I am not being "classist" here - remember I lived in this area as a kid and my and DH's parents "wuss paw-wah" when we were kids. But I am just making the point that our little middle-class boy with all the trappings that goes with that life is going to be a whole year older than the poorer kids in his grade. And I really think that the advantages that $$ brings plus the age difference is going to put him at such an advantage as compared with his peers that it will not be funny. Now if you extrapolate that out till highschool the difference will, I think, be even more marked. I think that long term this will widen the educational outcomes for kids in poorer suburbs. I already read in yesterday's paper than a kid from a STATE (ie: non-private) school in Melbourne's "rich" burbs is already 8 times more likely to get into medicine at melb uni than a kid from the poorer western suburbs. Not that i think medicine at melb uni is the pinacle of success BTW, it is just an example of the differences in outcomes that already exisit.

    Personally I think the govt reducing the school entrance age is just a way for them to get out of putting more money into kinders and preschools.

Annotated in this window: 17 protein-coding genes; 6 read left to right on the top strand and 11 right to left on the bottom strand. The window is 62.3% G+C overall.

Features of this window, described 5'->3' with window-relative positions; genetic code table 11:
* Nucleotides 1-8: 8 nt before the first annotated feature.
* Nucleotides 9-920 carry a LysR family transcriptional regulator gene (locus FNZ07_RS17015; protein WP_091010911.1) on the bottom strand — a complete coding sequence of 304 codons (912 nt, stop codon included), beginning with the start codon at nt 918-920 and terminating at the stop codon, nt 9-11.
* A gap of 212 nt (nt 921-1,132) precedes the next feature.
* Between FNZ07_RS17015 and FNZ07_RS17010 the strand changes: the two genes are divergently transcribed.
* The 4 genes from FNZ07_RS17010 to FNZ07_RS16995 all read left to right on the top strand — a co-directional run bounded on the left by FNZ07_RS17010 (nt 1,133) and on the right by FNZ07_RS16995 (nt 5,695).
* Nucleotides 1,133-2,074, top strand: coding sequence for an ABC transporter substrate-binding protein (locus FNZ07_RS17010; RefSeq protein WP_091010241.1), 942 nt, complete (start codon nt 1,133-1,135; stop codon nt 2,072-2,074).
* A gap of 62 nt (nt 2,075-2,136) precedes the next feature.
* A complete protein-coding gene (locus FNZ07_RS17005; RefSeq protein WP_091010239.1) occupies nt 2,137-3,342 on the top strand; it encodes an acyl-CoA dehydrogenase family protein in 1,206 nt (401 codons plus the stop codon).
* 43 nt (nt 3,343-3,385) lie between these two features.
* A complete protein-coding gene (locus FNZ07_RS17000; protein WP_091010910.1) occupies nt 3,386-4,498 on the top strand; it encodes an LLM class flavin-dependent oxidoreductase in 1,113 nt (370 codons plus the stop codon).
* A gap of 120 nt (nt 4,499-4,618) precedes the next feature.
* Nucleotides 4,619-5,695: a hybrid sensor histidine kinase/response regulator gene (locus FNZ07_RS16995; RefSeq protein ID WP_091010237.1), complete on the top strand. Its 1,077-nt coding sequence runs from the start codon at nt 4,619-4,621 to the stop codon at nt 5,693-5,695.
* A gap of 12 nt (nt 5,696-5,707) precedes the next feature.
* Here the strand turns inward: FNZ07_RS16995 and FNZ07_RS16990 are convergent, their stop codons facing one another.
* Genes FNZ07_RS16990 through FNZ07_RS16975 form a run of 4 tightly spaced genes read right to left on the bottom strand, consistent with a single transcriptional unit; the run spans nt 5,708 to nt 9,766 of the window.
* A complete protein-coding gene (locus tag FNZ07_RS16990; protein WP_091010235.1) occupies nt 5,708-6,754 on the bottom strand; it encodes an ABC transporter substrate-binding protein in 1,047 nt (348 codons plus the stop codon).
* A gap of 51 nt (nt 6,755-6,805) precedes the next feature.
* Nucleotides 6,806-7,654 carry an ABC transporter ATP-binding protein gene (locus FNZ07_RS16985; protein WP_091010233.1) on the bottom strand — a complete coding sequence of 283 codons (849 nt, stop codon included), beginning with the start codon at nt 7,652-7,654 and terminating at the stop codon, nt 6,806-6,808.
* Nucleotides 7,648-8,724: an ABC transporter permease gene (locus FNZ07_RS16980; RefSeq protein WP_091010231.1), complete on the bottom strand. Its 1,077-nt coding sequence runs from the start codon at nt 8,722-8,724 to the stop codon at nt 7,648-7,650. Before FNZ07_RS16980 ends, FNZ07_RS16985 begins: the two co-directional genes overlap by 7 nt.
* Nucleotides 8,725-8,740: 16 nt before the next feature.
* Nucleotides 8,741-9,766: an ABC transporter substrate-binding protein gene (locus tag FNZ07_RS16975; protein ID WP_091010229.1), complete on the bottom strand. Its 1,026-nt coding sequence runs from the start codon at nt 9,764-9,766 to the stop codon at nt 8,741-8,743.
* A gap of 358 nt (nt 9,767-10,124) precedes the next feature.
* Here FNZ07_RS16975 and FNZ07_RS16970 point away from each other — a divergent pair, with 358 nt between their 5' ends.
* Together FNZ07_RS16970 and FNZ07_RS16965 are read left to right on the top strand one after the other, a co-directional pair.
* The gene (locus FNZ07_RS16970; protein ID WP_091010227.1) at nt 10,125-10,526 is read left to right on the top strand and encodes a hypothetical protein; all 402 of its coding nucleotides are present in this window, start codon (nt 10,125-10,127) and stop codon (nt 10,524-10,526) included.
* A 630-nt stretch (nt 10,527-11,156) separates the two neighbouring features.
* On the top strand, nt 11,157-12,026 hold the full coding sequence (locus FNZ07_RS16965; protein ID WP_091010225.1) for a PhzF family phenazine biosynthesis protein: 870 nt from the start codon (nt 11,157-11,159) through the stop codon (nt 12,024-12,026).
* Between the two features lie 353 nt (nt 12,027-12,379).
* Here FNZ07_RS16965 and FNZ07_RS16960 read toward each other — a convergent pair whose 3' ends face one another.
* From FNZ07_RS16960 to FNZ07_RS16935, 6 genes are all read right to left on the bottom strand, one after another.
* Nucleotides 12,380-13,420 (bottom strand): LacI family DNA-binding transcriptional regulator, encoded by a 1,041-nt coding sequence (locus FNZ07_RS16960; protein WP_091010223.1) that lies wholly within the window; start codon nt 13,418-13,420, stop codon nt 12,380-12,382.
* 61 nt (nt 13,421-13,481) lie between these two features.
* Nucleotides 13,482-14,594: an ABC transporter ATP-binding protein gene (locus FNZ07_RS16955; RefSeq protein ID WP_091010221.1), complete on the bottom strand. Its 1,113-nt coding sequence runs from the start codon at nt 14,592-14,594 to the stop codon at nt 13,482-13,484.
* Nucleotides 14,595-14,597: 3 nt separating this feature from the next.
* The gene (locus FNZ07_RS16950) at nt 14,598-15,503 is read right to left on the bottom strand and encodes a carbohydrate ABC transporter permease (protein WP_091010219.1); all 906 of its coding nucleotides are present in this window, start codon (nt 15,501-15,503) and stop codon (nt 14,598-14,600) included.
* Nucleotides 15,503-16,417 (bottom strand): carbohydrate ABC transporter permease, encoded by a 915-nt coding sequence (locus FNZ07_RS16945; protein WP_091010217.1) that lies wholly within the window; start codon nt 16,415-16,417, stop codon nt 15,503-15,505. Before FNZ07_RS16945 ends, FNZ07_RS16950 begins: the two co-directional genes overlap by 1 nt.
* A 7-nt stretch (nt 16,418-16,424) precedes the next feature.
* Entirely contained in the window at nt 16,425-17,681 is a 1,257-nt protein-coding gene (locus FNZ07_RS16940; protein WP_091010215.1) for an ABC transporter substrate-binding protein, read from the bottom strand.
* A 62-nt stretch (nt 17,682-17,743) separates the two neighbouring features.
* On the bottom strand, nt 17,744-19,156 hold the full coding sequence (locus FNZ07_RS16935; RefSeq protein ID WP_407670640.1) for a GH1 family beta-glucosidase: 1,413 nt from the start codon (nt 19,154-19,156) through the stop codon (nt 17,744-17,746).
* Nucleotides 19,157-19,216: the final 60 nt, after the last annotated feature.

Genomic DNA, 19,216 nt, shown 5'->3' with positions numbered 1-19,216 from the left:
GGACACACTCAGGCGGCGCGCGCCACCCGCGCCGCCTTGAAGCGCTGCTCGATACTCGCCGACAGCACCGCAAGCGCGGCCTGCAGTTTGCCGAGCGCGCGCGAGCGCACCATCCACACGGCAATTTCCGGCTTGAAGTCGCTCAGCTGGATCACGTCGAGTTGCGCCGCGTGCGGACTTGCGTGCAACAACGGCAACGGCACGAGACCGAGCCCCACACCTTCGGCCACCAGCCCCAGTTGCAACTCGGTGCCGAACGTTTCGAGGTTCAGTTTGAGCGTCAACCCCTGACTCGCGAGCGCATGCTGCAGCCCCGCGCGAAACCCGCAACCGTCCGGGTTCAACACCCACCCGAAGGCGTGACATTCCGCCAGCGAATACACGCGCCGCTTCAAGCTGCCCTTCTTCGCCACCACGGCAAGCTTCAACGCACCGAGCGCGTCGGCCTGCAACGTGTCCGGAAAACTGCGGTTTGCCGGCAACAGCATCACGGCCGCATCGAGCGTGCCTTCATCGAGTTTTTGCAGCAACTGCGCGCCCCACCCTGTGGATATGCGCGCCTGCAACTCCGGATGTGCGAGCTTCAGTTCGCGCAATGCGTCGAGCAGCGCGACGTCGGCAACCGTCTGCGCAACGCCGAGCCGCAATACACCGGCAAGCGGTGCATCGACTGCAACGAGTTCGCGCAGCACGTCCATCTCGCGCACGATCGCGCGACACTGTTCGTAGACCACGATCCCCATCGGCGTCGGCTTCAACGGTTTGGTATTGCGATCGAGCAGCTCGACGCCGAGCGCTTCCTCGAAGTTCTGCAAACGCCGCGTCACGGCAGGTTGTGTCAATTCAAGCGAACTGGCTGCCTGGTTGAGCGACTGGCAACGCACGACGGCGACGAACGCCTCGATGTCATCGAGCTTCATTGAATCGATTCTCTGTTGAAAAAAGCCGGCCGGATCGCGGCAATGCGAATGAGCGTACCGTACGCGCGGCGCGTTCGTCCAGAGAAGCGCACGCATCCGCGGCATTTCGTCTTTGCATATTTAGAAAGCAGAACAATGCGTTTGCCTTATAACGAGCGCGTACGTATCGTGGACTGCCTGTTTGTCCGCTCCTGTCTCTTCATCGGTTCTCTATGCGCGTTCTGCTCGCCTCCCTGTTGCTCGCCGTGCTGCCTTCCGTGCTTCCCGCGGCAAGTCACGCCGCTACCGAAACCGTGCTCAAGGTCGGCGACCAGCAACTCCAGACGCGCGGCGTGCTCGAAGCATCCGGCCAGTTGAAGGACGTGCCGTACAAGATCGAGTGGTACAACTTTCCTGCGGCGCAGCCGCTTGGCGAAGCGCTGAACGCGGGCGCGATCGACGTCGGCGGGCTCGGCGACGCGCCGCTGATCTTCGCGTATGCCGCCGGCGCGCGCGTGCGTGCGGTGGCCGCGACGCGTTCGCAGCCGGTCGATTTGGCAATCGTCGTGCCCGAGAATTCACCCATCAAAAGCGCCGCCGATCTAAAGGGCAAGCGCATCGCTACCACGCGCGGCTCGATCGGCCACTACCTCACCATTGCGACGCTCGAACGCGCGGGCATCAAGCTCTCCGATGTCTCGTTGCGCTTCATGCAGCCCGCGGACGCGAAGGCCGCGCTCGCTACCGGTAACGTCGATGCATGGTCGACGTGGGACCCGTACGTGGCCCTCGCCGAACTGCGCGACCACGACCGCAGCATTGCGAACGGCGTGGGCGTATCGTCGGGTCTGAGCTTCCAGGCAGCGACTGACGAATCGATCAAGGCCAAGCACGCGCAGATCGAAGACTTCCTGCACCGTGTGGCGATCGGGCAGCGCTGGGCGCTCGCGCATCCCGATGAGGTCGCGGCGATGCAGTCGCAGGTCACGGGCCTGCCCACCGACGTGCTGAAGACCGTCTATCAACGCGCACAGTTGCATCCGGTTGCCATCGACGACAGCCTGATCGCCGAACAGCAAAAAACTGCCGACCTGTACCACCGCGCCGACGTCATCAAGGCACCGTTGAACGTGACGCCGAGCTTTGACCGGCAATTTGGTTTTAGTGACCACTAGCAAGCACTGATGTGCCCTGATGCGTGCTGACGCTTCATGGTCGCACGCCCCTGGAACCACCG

5. #23

    Join Date
    Feb 2003
    Location
    Melbourne, Victoria, Australia, Australia
    Posts
    8,980

    Default

    I'm still holding Ris back, not all kids fit into the rediness slot when they are that age - Ris is not going to be ready for another year...
    Kelly xx

    Creator of BellyBelly.com.au, doula, writer and mother of three amazing children
    Author of Want To Be A Doula? Everything You Need To Know
    Follow me in 2015 as I go Around The World + Kids!
    Forever grateful to my incredible Mod Team and many wonderful members who have been so supportive since 2003.

  6. #24

    Join Date
    Feb 2005
    Location
    Adelaide
    Posts
    2,202

    Default